Passive sensors, for example, are effective at short range but have become more limited in their capability since the development of quieter submarines. Even though recent improvements to passive systems have extended their range, submarine quieting measures have lowered submarine noise levels to nearly the level of the ambient noise of natural sounds in the ocean. As a result, the US Navy is concerned that an enemy submarine could get within effective weapons' range of U.S. forces before passive systems could make contact with an enemy submarine. Passive systems by the nature of howthey operate are environmentally benign because they do not transmit sound.

Active sonar is needed to locate objects because active sonar provides both bearing and range to the detected contact (such as an enemy submarine). Active sonar transmits pulses of sound that travel through the water, reflect off objects and returnto a receiver. By knowing the speed of sound in water and the time taken for the sound wave totravel to the object and back, active sonar systems can quickly calculate direction and distancefrom the sonar platform to the underwater object. There are three types of active sonar.

  • High-frequency active sonar, which operates at frequencies greater than 10 kilohertz (kHz).At higher acoustic frequencies, sound rapidly dissipates in the ocean environment, resulting in short detection ranges, typically less than five nm. High-frequency sonar is used primarilyfor determining water depth, hunting mines and guiding torpedoes.
  • Mid-frequency active sonar operates between 1 and 10 kHz, providing an optimal balance ofdetection range and resolution. Typical mid-frequency sonar detection ranges are up to 10nautical miles making it the primary tool for conducting anti-submarine warfare.
  • Low-frequency sonar operates below 1 kHz and is designed to detect extremely quiet diesel-electric submarines at ranges far beyond the capabilities of mid-frequency active sonars. There are only two ships in use by the U.S. Navy that are equipped with low frequency sonar; both are ocean surveillance vessels operated by Military Sealift Command.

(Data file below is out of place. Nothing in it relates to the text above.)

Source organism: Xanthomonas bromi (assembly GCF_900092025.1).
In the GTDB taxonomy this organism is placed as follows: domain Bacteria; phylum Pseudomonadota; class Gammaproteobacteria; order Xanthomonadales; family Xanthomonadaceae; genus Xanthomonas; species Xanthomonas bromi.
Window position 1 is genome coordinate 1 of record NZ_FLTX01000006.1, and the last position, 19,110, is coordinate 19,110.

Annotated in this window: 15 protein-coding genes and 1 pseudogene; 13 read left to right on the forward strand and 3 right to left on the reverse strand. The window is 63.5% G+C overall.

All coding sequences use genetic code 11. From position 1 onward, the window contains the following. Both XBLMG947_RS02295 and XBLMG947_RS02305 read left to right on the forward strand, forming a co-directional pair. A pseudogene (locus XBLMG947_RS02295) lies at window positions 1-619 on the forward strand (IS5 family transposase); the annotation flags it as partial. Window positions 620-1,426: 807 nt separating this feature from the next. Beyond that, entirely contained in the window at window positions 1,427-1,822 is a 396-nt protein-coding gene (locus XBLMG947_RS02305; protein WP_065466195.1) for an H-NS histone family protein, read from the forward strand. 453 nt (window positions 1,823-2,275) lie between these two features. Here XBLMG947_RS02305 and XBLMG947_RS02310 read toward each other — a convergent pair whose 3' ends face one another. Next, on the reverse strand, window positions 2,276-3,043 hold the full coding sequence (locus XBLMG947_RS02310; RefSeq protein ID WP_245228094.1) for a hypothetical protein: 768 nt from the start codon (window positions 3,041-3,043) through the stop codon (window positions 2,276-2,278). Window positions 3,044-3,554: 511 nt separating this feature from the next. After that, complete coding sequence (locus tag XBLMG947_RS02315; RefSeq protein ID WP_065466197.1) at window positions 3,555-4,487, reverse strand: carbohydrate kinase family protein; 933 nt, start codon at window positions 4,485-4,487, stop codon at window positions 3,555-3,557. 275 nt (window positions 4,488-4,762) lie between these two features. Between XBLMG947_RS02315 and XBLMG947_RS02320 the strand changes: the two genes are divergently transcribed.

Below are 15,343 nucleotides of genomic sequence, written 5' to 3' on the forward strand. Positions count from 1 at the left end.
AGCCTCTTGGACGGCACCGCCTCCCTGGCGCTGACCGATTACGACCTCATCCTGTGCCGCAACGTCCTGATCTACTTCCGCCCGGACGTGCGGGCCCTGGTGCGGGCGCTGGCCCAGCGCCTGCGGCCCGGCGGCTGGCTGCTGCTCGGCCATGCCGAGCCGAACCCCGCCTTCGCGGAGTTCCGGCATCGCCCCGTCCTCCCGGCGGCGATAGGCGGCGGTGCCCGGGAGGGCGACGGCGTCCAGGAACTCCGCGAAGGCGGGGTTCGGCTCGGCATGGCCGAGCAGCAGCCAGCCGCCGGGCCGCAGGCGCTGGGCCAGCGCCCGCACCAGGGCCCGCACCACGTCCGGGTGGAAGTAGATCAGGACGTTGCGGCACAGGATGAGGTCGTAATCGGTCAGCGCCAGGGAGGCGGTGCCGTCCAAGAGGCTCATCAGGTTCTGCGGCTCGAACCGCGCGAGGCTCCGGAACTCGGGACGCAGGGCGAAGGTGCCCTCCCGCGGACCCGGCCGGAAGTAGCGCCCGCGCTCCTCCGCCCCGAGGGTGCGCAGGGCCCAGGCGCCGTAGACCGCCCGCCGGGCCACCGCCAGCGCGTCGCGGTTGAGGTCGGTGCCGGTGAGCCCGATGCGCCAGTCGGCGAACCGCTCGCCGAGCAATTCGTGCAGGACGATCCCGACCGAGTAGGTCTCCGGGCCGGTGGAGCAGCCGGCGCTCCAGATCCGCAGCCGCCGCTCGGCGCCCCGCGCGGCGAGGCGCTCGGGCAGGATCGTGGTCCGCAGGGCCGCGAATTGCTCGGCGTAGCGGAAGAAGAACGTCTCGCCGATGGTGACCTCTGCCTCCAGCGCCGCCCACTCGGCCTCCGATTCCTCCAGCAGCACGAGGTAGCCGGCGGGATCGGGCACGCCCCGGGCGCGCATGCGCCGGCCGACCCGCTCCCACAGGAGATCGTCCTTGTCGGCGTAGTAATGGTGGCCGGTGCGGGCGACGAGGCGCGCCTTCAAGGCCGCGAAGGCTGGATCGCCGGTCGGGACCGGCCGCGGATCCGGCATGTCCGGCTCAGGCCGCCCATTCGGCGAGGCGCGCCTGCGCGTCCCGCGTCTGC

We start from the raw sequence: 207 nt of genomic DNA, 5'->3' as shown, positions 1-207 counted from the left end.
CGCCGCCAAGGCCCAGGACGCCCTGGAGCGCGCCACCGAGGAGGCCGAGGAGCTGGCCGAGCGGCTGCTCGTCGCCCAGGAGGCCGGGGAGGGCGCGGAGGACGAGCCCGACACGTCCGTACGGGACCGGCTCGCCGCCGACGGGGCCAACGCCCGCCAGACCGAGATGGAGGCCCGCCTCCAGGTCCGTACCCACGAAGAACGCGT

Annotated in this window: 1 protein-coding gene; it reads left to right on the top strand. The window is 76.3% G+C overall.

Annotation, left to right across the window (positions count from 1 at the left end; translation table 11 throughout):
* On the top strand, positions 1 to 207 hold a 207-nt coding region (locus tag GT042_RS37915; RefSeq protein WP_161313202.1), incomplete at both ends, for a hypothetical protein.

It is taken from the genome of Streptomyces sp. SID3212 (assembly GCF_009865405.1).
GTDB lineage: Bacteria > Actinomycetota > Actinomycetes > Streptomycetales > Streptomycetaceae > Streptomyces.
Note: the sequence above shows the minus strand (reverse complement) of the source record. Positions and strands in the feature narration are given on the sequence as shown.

Active sensors systems that can be used from aircraft provide extended ranges and large area coverage, but large area coverage requires a high number of assets of both aircraft and sensors to be deployed. Antisubmarine warfare aircraft are expensive to operate, and they require shore-based facilities, which are limited because of continued decreases tothe number of these installations. A shipboard system, such asSURTASS/LFA, provides the advantage of extended range and duration of searches, but when it is used in a continuous search mode, it has the drawback of revealing the ship's position.

Anti-submarine warfare has historically used two methods for detecting the presence of submarines. The first method incorporates a plurality of buoys or "sonobuoys" which are adapted to descry the sound or "acoustic signature" of a submarine. The second method utilizes an airborne magnetic field sensor, which is towed behind an aircraft, for detecting disturbances in the earth's magnetic field. These magnetic disturbances may be caused by large, metallic, underwater objects such as a submarines. Both prior methods are outlined below with each having respective advantages and disadvantages.